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Mary Ann Kennedy
Glaschu - Hometown Love Song

(ARC Music)
Review by David Smith

Glasgow, Scotland has long been a hotbed of popular music, with such bands as Franz Ferdinand, Mogwai, Belle and Sebastien, Chvrches, Primal Scream, Travis, and so many others working to get noticed in both the 20th and 21st centuries. Awash in this bounty of great rock and pop music, what can often be ignored is the city’s rich and varied history with traditional folk music. Some of Britain’s oldest folk clubs like the Star Folk Club, Partick Folk Club, and the Ben Nevis all call Glasgow their home, and have made significant contributions to the city’s musical reputation.

Glasgow is also host to the annual Celtic Connections Festival every January for the past 25 years, and for 17 days, the best Celtic music from Britain and Europe comes together to create the largest Winter music festival in the world. Glasgow is also the hometown of traditional Gaelic singer and BBC Radio and Television Scotland host Mary Ann Kennedy. Ms. Kennedy is always a presence at the festival, doing live broadcasts for BBC Radio 3, and singing with other performers. The festival is also a hotbed for collaboration and growth among musicians who are often hearing and playing with musicians from other countries for the first time. Many of those musicians will make Glasgow their home, hoping for continued musical adventures.

Kennedy was brought up in a Gaelic speaking household. Her mother is also a traditional singer (called a ‘tradition bearer’), and is descended from the Campbell clan from the Isle of Skye, off the coast of northern Scotland. Ms. Kennedy studied classical harp and piano as a youngster. By the time she studied for a Master’s degree at the Royal Northern College of Music, her thesis was the study of ‘puirt a beul’, commonly known as ‘mouth music’. This is a vocal style of music which rhythmically simulates the sounds of musical instruments and was employed when there were no instruments available. This style of music is still very popular in the shrinking Gaelic areas of Scotland and Ireland.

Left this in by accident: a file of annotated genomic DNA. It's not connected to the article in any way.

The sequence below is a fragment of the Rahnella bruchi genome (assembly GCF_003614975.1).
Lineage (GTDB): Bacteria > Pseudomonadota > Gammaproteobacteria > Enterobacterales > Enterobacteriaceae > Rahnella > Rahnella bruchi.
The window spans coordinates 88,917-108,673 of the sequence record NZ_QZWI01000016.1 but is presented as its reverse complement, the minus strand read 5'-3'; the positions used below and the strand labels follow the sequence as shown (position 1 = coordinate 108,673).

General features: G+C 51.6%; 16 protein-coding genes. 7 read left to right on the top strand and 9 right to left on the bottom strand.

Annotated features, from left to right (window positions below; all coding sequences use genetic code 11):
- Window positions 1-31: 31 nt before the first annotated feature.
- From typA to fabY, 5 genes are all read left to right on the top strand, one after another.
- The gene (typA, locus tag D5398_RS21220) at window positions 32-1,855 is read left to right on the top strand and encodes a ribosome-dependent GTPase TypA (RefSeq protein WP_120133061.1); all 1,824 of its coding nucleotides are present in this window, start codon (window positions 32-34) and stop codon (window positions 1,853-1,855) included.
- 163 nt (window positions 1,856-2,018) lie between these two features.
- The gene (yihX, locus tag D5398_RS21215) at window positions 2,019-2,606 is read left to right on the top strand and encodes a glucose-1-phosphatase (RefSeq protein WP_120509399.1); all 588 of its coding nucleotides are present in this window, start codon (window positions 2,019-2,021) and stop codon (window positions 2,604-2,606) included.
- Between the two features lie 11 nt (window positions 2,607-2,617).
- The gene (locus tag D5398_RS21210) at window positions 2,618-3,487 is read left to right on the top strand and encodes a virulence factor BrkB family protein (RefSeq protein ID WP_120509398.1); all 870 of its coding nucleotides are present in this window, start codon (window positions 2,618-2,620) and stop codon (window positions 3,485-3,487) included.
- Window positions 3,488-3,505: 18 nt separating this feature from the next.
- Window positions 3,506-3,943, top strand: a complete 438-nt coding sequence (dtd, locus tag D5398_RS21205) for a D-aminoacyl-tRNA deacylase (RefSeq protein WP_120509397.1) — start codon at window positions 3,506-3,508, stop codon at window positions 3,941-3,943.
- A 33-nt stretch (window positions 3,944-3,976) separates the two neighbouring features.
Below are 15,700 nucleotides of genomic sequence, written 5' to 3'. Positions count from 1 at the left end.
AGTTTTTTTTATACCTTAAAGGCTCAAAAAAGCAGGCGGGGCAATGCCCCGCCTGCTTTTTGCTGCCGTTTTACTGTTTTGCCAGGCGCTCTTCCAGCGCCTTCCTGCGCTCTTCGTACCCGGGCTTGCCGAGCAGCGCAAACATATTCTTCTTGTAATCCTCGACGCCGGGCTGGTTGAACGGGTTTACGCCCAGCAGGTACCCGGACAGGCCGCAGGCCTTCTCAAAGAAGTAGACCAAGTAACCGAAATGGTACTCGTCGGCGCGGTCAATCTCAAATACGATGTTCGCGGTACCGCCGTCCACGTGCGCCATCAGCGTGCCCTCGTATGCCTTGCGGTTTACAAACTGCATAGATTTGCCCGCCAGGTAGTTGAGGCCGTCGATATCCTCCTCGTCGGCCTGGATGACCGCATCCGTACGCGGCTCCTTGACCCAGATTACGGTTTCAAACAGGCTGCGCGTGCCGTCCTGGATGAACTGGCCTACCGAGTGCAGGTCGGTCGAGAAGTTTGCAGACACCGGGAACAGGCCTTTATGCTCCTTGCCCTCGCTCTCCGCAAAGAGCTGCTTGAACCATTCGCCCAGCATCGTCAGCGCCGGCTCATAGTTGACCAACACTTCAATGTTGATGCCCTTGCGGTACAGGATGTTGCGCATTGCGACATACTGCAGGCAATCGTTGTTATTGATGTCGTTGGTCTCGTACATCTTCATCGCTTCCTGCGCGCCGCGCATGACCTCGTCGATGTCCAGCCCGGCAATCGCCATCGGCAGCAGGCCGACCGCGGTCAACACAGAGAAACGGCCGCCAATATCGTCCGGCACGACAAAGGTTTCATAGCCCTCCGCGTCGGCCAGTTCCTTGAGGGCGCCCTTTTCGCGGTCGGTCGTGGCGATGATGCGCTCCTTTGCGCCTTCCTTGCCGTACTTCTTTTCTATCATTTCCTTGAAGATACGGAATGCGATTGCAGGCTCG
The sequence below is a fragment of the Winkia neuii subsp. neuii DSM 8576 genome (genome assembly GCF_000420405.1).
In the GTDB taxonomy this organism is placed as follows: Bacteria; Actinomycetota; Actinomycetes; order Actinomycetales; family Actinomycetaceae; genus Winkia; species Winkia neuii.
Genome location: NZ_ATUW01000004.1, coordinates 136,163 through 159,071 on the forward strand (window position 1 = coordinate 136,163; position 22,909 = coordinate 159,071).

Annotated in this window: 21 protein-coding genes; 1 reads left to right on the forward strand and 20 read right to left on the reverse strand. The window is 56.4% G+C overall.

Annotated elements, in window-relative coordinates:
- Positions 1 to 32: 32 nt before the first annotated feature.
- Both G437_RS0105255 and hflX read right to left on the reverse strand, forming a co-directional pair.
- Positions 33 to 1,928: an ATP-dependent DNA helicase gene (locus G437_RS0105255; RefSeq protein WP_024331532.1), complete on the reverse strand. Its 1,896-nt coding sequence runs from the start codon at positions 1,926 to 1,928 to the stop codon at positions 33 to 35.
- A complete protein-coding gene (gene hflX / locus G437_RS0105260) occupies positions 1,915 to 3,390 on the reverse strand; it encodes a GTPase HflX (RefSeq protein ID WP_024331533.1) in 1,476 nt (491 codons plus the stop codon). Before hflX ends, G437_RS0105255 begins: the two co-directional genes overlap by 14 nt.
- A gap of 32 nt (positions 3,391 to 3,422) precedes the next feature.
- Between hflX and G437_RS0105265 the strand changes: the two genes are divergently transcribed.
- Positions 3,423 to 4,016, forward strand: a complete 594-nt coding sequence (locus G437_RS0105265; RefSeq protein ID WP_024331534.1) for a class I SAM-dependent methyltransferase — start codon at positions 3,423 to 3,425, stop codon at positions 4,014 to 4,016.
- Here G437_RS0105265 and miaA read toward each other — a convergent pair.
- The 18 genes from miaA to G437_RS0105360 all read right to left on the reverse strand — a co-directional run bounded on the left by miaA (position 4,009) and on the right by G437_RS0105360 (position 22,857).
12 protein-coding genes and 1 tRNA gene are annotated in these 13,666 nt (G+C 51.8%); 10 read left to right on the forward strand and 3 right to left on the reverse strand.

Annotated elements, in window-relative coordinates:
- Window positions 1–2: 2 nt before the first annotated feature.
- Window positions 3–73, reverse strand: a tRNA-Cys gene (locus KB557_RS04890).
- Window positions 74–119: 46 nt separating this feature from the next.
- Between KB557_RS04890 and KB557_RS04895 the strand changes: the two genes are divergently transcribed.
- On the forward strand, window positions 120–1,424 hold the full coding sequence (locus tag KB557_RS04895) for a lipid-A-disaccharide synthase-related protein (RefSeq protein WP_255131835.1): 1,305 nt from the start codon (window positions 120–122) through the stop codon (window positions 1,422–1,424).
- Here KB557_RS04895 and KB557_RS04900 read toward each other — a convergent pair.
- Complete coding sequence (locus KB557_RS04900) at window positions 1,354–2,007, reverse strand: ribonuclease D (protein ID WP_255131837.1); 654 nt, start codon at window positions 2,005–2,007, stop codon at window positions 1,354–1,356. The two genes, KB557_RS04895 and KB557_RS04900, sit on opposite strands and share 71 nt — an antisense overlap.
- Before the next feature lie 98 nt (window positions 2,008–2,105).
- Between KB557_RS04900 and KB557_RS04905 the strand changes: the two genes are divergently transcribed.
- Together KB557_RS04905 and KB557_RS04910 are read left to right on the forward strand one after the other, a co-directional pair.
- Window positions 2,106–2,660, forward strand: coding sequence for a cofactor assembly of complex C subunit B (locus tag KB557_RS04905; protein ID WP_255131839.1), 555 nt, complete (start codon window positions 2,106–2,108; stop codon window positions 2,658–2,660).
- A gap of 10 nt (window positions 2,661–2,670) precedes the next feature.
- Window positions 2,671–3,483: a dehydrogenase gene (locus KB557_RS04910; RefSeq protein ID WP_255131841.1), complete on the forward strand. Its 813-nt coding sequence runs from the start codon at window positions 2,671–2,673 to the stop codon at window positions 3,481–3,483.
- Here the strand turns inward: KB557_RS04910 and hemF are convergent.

Since 1993 Ms. Kennedy has presented a wide range of radio and TV programming around the Gaelic language and traditional Scottish music. She is currently the host of BBC Radio 3’s ‘World on 3’, a program devoted to music from all over the globe. She has also maintained a career as a folksinger, beginning with the folk band Cliar in the 1990s, and continuing to this day as a solo artist.

Ms. Kennedy has also written a book,’Fonn,’ showcasing the music and history of her mother’s family, the Campbell singing dynasty. She is also writing a book about Glasgow’s immigrant community’s musical contributions to Glaswegian song.

Which brings us to her new CD, Glaschu - Hometown Love Song. Much like “St Mungo, a Celtic Suite for Glasgow” composed by William Jackson, and “Glasgow” by Findlay Napier, this showcases a traditional musician paying tribute to a hometown which still holds a huge influence on their lives and their music. Glasgow has undergone many transformations in the 20th and 21st centuries, but has remained home to a great many young and experienced musicians comfortable in their surroundings, and a cheaper alternative to Edinburgh’s or London’s high rents.

Glaschu is an album of many moods, from the bouncy opening track, “The Glasgow Shinty,” to the spoken word of “Orange Parade in Glasgow” and “Sauchiehall Street, Friday Morning,” to Ms. Kennedy’s stark vocals set to Jarlath Henderson’s Irish piping in “Song of the Saltmarket.”

Listen "Òran don Cluthu"

This is a mostly Gaelic traditional album, but also features a few experimental flourishes such as the herky-jerky rhythms of “Òran don Cluthu" (Song for the Clutha, which features the Brooklyn trio The Wiyos), the wailing cello in “Song for Glasgow,” and the lone saxophone playing to Ms. Kennedy’s strong and dramatic voice in “Storm on the Broomielaw,” as well as the country-tinged “Peter the Picture.”

On “Horo tha Mi fo Smalan Dheth" (Statues, a Goose, and the Morning After), Ms. Kennedy’s vocals are joined by many other voices, creating a rhythmic waulking song historically used by remote communities to help in the process of shrinking tweed. The absolutely lovely singing on “Song for Glasgow’ is a highlight of the set.

Almost all of the album is sung/spoken in Scots Gaelic, reflecting the language spoken in Ms. Kennedy’s home growing up. She has a lovely voice, and her enthusiasm for recording these songs in tribute to her ‘Glasgee’ roots is obvious, and makes this an excellent contribution to the Scottish traditional canon.

Ms. Kennedy has created a loving tribute to her hometown which succeeds as a musical testament to her love and appreciation for a city which both gave her birth, and fostered her creative juices. Glaschu is a very strong statement from a woman who has lived in and loved the city and is proud to show it off to her listeners. - David Smith



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